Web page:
I know it's not his "best" movie, but I think it's the Martin Scorsese movie I enjoy the most. Daniel Day Lewis is committed to being as entertaining as possible, every second he's on screen. And Cameron Diaz is surprisingly convincing, although honesty forces me to admit that I probably prefer her as a Charlie's Angel.


Okay, this movie is terrible. But in the interest of full disclosure, I should inform you that some people will probably find something of interest in it. Specifically, a shirtless 23-year-old Patrick Warburton being sold into slavery and being repeatedly flogged when he's not having unconvincing softcore sex with topless ladies. Also, he hasn't yet discovered that deep-voiced drawl he does all the time these days, so that's kind of interesting.

But really, it's like a Harlequin novel come to unconvincing life. Seriously, check out the cover of the novel it's based on. "A Flaming Novel of Lust and Slavery" indeed. Apparently there's a sequel, called "Master of Dragonard Hill". Yikes.

Eartha Kitt is good.

Reno 911: Miami

I quite enjoyed this. I think it works best as a DVD you're not really paying attention to. The commentary by Thomas Lennon, Robert Ben Garant, and Kerri Kenney was entertaining and informative, to the point where I listened to the whole thing without flipping to either of the two (!) in-character commentaries.

Hey, did you know The State is finally coming out on DVD? Like, the whole series. Oh my yes.

Escape from L.A.

Boo! Kurt Russell should knock it off!

Yeah, this was as bad as everybody said. I liked the addition of Steve Buscemi, but it would have been nice to have some sort of new addition to the last movie.

Escape from New York

Yay! Kurt Russell rocks!

One odd thing, though -- every time there's background music, I'd think, "Boy! This sounds just like a John Carpenter movie!" And I already know it's a John Carpenter movie. But the music may be the John Carpentest ever. This is probably what Robert Rodriguez was listening to when he scored Planet Terror.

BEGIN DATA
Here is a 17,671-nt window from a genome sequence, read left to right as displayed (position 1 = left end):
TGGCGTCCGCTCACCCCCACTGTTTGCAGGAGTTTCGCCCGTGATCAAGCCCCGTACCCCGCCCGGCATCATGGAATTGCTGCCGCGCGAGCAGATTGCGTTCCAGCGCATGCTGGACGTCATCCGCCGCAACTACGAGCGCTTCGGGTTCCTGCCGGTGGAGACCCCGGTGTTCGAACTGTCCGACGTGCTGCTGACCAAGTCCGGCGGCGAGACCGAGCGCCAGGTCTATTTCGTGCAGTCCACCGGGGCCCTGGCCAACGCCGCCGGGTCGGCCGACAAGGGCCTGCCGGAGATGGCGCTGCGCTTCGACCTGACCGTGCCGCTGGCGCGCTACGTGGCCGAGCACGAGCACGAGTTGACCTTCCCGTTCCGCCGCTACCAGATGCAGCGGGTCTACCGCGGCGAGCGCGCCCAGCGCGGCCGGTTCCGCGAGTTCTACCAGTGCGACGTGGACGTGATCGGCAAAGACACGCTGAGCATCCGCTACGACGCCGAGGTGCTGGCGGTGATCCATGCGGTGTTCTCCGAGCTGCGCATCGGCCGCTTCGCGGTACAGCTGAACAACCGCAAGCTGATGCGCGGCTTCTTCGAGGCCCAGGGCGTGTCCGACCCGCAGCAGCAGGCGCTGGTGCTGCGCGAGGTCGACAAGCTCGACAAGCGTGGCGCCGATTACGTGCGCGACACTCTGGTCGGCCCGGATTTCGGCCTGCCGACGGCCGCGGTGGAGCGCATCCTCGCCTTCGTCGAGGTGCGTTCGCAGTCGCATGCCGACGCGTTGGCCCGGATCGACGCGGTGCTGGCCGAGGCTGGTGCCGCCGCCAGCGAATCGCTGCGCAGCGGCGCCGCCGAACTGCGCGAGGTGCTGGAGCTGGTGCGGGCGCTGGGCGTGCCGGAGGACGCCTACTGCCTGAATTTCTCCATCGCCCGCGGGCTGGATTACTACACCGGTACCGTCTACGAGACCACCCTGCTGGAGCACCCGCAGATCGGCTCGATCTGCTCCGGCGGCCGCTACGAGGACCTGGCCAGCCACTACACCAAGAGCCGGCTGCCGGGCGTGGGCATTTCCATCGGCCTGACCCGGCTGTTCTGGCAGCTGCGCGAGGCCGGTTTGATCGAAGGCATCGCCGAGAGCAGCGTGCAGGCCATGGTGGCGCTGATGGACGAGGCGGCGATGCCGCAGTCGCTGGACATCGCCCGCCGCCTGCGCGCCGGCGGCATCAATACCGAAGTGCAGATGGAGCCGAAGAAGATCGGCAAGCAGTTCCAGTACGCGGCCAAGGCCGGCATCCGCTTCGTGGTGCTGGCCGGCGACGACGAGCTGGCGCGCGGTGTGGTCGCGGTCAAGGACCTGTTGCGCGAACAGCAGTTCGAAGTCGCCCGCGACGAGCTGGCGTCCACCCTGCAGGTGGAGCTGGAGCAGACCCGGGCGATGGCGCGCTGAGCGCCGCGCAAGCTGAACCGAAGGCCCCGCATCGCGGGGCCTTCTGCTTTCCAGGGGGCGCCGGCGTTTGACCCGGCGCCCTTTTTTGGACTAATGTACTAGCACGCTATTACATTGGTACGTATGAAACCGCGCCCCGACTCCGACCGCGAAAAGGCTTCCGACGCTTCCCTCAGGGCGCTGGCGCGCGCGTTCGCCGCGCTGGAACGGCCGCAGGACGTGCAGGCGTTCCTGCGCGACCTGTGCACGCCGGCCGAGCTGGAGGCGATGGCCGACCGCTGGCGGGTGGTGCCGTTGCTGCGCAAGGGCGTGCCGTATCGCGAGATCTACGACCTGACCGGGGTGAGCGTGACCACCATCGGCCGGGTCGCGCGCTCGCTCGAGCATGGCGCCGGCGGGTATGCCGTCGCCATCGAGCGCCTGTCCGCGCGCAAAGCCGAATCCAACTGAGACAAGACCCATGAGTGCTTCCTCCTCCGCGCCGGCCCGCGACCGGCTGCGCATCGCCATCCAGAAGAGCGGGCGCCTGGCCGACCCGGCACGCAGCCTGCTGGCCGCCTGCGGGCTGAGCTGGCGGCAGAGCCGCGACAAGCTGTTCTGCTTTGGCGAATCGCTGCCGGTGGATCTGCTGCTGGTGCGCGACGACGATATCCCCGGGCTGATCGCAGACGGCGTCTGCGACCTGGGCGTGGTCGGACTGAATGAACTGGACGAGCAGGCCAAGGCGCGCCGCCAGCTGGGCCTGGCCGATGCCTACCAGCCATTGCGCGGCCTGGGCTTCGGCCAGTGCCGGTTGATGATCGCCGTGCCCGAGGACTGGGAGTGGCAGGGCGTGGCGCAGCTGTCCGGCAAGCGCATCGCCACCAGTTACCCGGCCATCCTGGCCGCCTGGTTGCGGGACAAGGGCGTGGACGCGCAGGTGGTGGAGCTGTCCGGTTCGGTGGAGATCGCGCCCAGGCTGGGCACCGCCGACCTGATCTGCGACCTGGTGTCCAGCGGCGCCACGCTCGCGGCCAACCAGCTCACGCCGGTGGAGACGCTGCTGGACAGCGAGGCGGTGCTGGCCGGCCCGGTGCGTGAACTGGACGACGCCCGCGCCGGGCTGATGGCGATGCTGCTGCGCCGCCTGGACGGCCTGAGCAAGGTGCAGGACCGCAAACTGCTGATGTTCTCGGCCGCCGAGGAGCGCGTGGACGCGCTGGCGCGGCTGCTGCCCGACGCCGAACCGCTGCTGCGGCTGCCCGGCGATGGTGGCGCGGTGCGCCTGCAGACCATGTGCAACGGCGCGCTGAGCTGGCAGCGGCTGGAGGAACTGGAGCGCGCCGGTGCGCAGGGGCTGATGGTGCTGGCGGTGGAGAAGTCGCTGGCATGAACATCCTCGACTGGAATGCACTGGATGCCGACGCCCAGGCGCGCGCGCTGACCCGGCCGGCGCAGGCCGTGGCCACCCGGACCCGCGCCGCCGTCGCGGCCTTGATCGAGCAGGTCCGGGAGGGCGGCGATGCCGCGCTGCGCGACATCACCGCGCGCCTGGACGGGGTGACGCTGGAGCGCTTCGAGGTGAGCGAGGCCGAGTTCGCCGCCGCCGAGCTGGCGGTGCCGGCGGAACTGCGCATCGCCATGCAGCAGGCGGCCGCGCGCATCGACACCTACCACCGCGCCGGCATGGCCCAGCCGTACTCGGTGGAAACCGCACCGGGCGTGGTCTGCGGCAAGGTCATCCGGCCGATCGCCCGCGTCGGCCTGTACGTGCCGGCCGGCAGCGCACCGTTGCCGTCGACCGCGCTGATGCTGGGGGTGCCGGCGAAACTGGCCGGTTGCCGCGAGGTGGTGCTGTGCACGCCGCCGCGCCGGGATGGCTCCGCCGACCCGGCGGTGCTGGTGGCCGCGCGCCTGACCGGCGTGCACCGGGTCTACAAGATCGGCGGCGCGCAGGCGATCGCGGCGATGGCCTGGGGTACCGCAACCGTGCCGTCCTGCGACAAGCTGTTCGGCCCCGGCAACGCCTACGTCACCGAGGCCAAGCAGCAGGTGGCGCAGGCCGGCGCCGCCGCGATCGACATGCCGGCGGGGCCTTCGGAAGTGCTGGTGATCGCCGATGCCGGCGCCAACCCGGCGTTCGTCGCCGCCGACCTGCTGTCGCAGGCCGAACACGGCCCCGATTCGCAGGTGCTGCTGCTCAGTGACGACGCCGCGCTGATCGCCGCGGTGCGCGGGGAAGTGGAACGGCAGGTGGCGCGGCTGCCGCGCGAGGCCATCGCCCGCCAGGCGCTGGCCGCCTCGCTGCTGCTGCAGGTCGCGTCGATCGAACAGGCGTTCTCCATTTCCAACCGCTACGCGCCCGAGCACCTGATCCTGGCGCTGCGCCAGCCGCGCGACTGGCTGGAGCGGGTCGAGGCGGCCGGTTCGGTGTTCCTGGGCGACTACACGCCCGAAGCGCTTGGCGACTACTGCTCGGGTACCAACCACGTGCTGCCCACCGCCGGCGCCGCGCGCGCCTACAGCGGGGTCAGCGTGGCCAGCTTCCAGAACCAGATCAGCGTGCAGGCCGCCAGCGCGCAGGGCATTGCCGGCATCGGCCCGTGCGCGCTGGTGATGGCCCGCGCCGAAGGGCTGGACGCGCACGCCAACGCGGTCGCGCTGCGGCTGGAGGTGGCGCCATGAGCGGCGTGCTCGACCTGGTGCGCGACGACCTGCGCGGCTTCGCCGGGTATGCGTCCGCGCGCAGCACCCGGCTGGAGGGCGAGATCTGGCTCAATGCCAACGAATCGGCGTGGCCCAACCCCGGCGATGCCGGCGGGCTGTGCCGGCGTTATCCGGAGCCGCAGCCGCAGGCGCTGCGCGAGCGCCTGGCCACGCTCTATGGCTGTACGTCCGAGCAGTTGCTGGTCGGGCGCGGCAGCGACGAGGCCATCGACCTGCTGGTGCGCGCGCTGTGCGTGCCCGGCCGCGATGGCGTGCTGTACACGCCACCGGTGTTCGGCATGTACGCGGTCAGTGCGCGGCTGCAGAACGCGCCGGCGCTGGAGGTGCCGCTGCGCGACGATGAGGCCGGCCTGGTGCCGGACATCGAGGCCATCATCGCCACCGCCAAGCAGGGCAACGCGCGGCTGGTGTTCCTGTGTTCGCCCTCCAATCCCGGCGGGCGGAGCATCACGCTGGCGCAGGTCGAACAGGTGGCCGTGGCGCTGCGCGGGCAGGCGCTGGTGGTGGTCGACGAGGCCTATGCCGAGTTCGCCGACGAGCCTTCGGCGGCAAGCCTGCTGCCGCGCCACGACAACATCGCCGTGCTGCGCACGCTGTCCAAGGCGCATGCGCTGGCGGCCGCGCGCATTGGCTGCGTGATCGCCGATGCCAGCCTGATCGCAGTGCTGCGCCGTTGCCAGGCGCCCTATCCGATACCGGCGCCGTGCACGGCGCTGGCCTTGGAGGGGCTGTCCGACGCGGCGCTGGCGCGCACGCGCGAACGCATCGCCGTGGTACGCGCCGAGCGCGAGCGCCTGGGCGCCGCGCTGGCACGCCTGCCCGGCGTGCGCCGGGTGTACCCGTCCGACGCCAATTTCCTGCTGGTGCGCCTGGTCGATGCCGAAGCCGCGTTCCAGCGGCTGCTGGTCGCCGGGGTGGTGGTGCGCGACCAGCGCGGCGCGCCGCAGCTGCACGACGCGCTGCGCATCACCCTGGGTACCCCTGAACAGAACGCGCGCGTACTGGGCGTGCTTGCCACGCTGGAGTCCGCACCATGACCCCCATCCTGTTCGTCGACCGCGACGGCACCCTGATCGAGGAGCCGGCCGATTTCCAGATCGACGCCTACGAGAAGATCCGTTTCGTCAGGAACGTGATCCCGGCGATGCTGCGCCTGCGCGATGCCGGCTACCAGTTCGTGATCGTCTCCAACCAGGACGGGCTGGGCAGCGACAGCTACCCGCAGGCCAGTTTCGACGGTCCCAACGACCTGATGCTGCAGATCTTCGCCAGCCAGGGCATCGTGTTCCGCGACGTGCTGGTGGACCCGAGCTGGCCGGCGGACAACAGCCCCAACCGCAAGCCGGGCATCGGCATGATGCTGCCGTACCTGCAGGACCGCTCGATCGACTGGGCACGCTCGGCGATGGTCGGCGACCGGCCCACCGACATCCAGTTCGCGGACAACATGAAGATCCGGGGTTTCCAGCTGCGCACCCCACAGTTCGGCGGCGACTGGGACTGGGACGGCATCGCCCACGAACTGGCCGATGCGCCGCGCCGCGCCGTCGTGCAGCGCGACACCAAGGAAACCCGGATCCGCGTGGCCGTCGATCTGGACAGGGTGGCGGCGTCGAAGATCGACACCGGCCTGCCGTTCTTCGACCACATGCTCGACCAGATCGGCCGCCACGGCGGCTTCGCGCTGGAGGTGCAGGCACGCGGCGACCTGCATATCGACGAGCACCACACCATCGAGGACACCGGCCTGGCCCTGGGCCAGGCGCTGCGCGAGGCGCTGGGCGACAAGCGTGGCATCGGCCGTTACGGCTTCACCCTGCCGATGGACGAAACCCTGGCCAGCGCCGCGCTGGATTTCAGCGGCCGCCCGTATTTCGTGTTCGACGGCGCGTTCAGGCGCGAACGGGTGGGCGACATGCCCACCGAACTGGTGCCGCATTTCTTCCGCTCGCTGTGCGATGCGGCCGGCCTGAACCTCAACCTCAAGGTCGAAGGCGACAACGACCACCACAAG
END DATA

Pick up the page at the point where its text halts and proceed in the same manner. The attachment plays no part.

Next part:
Saturday, July 14, 2007

Harry Potter and the Order of the Phoenix

I don't really enjoy this section of the Grand Harry Potter Saga. In the first book, Hogwarts is this grand, mysterious place where Harry escapes from his horrible mundane life and learns to do amazing things and so on in an escapist vein like that.

By this point, though, things are just as miserable at school as they are at home. People are constantly trying to kill him and he's being sullen and not talking to anyone about his problems. Plus, the need to stretch all the plots out until the end of the year means he has to do stupid things (like "not practice Occlumency even though it's the only thing Dumbledore has said to him all year") to keep all the plot threads apart.

The problem with condensing a whopping big book down to a children's movie is that you either cut subplots entirely or shorten them into incomprehensibility. Like, that Occlumency thing I just mentioned is pretty much glossed over. And Harry seems to have some sort of flirtation with Cho Chang, except that it doesn't really take place on screen, so the only time we're reminded of it is when some character makes a reference to her, and then everyone forgets all about it for an hour.